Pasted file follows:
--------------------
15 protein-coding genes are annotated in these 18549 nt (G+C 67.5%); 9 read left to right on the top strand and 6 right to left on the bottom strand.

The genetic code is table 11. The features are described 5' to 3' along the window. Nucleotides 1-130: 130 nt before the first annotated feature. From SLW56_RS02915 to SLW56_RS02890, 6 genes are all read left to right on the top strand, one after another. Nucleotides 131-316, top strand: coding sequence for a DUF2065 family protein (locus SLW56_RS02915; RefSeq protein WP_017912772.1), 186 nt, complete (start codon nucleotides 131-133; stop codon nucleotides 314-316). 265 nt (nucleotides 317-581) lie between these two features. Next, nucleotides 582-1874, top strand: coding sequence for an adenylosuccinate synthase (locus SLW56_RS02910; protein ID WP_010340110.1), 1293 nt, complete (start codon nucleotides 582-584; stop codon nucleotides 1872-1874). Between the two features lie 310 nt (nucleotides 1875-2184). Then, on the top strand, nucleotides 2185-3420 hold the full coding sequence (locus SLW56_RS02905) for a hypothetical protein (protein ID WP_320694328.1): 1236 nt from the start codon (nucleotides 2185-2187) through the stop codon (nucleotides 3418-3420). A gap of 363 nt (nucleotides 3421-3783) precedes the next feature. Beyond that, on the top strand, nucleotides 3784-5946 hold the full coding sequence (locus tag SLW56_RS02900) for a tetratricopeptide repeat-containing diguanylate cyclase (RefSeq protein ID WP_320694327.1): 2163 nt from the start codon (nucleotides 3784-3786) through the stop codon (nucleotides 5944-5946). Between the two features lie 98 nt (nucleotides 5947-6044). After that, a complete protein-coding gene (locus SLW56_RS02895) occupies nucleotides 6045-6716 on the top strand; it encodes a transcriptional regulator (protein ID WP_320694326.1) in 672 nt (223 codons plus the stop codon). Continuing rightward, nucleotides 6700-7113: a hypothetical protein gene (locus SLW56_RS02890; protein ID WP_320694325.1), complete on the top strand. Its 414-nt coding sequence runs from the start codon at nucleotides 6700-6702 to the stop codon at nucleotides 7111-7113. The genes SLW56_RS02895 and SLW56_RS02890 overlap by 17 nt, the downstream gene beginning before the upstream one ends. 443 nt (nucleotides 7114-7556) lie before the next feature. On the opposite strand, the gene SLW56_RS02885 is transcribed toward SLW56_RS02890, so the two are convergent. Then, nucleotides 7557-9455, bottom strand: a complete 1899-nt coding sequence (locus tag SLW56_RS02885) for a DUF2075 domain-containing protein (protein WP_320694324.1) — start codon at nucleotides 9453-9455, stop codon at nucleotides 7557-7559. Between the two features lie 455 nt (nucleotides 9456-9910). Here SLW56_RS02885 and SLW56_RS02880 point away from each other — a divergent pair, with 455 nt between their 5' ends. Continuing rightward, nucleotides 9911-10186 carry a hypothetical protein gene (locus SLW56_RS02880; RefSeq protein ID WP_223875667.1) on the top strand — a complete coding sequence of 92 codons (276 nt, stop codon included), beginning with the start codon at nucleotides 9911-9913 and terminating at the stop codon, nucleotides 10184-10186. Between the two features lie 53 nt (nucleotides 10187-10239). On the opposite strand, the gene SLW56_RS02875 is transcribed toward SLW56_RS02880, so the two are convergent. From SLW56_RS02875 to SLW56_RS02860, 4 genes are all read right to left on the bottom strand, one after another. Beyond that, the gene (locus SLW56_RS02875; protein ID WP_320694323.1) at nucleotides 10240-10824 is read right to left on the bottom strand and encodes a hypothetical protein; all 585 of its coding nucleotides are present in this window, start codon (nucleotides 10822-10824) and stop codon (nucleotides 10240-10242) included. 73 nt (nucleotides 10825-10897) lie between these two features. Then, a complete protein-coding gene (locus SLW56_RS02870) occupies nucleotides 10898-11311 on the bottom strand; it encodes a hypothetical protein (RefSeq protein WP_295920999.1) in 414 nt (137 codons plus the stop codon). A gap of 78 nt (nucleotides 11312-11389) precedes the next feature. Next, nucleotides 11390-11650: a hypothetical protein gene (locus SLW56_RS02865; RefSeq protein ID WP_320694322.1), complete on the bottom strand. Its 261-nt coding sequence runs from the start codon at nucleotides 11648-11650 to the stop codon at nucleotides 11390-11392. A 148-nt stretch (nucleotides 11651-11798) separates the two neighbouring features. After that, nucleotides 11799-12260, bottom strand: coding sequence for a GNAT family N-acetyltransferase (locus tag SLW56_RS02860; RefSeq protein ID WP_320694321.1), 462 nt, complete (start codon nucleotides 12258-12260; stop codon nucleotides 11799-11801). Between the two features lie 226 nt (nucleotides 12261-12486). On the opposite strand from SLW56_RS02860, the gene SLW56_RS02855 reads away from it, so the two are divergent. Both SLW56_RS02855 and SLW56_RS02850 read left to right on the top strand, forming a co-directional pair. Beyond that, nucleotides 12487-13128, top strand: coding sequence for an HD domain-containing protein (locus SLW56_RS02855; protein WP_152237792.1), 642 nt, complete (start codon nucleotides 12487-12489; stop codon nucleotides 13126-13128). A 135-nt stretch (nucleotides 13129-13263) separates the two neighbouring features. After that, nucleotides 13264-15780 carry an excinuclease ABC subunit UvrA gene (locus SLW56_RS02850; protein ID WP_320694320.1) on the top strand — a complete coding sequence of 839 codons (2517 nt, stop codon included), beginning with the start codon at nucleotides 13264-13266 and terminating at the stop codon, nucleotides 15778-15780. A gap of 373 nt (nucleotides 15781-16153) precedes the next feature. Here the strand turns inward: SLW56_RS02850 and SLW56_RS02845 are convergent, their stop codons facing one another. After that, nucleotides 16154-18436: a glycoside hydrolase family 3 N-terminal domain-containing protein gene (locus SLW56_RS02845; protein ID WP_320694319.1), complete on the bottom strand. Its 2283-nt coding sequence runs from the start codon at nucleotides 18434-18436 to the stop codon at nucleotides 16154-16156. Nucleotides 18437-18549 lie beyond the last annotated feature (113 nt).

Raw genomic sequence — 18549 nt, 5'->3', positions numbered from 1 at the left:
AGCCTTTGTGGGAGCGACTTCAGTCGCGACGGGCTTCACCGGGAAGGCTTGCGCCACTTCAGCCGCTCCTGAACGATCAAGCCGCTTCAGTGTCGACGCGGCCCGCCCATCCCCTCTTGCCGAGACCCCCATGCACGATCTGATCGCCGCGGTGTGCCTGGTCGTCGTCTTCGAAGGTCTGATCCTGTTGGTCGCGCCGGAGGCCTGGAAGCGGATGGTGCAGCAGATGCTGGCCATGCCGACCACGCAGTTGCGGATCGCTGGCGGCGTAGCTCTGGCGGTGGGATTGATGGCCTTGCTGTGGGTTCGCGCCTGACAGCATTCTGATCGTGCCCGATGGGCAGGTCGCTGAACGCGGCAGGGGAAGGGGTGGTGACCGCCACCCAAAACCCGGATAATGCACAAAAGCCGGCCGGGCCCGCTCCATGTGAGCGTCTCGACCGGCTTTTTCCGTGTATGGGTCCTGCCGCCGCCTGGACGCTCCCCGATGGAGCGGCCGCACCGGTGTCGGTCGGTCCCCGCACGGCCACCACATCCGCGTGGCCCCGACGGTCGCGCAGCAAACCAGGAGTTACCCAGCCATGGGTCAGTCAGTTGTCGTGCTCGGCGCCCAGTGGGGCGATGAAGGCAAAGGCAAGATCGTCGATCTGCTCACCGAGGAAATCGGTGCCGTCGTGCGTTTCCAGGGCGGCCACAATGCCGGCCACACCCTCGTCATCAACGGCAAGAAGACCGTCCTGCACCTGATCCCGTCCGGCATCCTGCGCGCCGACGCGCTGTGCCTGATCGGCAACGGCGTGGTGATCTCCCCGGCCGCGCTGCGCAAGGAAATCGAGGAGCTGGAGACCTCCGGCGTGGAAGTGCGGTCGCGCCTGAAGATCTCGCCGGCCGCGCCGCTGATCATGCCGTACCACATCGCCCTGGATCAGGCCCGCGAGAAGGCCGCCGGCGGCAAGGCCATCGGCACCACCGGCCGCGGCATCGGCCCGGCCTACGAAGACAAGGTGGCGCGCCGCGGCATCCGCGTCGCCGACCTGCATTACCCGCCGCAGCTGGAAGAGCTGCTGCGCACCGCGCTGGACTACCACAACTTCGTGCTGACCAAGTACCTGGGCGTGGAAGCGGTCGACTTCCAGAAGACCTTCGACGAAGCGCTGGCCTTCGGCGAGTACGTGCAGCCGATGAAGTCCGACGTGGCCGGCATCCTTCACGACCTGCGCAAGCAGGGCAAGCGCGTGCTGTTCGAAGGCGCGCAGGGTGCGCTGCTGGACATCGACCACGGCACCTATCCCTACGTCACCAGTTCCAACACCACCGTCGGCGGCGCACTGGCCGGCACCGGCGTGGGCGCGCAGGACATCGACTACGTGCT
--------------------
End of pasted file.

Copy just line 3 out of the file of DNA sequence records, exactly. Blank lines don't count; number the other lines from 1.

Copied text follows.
Raw genomic sequence — 18549 nt, 5'->3', positions numbered from 1 at the left: